by James McBride Dabbs
Review by Heather C. Liston on Mar 23rd 2002
"Testosterone" is one of those funny words that actually
has a real, scientific meaning, but is bandied around so much
in non-scientific contexts that it's easy to forget that. Testosterone,
sometimes used as a synonym for "masculinity" is blamed
and celebrated for its role in acts of arrogance, heroism, stubbornness,
For those interested in the mysteries of gender or in physiology
in general, testosterone is a word, and a concept, worth learning
more about. James McBride Dabbs, Ph.D., head of the Social/Cognitive
Psychology Program at Georgia State University, has devoted a
lot of research and imagination to the subject. Although that
combination makes for a readable, anecdotal approach, it does
not always yield convincing science.
The book is full of statements like these: "Mary suspects
that her first mother-in-law was a high-testosterone woman."
"I suspect but do not know, that his serotonin level was
high." "We did not assay the mountain climber's other
hormone levels, but it's safe to assume he was low in prolactin."
"Whether or not grabbing pencils in midair reflects a penchant
for heroic altruism, I can't say for sure, but I believe the man
who did it has a better chance at it than the people who didn't."
In each case, after making guesses about physiological facts he
did not test, Dabbs goes on to draw conclusions based on his guesses.
This diminishes his credibility and adds some unfortunate confusion
to what is otherwise often an intriguing book.
Here is some of the interesting information Dabbs shares about
testosterone along the way: Women, as well as men, have testosterone.
Men tend to have more than women, but every individual has a different
level, and we all vary at different times in our lives. "Low-testosterone
people tend to do better in school, have higher-status occupations,
feel closer to their friends and families, and have happier marriages."
Given all that, it's not surprising to learn that low-T people
also smile more, and their eyes crinkle when they do smile-a sign,
according to the author, of a sincere and happy smile.
"Testosterone increases focus," according to Dr. Dabbs.
And "Focused attention makes people more likely to take risks
without noticing that others are holding back." This can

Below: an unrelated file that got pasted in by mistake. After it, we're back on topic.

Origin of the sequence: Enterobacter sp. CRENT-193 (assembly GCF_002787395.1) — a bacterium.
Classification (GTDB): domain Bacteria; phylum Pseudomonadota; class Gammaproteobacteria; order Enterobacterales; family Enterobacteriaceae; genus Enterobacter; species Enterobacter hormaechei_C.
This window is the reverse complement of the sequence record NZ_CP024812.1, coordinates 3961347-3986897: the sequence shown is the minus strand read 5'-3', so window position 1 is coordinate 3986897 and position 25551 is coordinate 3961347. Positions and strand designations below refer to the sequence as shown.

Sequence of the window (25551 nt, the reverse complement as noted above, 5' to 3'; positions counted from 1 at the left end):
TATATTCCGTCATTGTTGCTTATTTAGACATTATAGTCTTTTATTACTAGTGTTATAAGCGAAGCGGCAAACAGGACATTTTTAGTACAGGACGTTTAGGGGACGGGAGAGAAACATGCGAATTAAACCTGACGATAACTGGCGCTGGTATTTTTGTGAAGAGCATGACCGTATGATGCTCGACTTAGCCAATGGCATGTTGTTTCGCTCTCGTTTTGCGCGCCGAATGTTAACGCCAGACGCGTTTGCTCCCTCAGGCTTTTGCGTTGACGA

lead to what Dabbs calls "heroic altruism." It can also
lead to wife-beating. What? Well, many of us have already observed
that men seem more single-minded than women; they often focus
on one task at a time, while women do many things at once. Apparently,
testosterone is the explanation behind that tendency. It helps
men to block out competing ideas. In a fit of anger, therefore,
a man might hit his wife while blocking facts he knows perfectly
well in calmer moments, like "violence is bad," or "my
wife is actually a good person and I like her."
Testosterone and life have a circular relationship. For example,
if you're getting good sex, your testosterone level goes up. And
when your level goes up, you're more likely to have the desire
and the energy required to get more sex. Which leads to more testosterone.
Unfortunately, Dabbs's conclusions are sometimes just as circular.
He often, for example, shares an anecdote about someone who behaves
in a way that seems to indicate high testosterone. After drawing
conclusions about the effects of the hormone, though, Dabbs will
slip in the fact that he doesn't actually know how much testosterone
the person has. Then what, the reader wonders, was the point of
the story? A person behaved in a way we would expect from a person
who has high testosterone, and therefore, we think, this person
has high testosterone. We need a professor to help us with that
kind of reasoning?
The book also includes some careless writing. Any editor who spent
any time with the book, for example, would have fixed the word
"reoccurring." And the book's epilogue, with Dabb's
interpretation of poems by T.S. Eliot and Robert Frost, seems
to have nothing to do with the subject. "[Eliot] said that
at the end of the road we would find ourselves back where we had
started, and then we would see things as they really are. He overstated
it, though there is truth in what he said." Since Dabbs has
done nothing to establish his authority to judge poetry, this
criticism of Eliot feels annoying. It also does not lead naturally
into the next bit of information (following immediately, without
benefit of a paragraph break) about a Professor Berthold of Goettingen,
who used to castrate roosters. Berthold apparently demonstrated
that transplanting new testes into such fowl caused them to get
back to "normal" fighting and flirting behavior. "T.S.
Eliot might say this is closed to what we know now about high-testosterone
men," Dabbs concludes. Yes, but then again he might not.
Dabbs's willingness to impute motives and ideas to people (including
Eliot) without sufficient evidence again damages his credibility.
Still, this book is quick and easy to read and may get the reader
started in thinking about an interesting topic even if he or she
does not agree with all the conclusions of the author.
© 2002 Heather C. Liston
Heather C. Liston studied
Religion at Princeton University and earned a Masters degree from
the NYU Graduate School of Business Administration. She is the
Director of Development for The Santa Fe Children's Museum, and
writes extensively on a variety of topics. Her book reviews and
other work have appeared in Self, Women Outside,
The Princeton Alumni Weekly, Appalachia, Your
Health and elsewhere.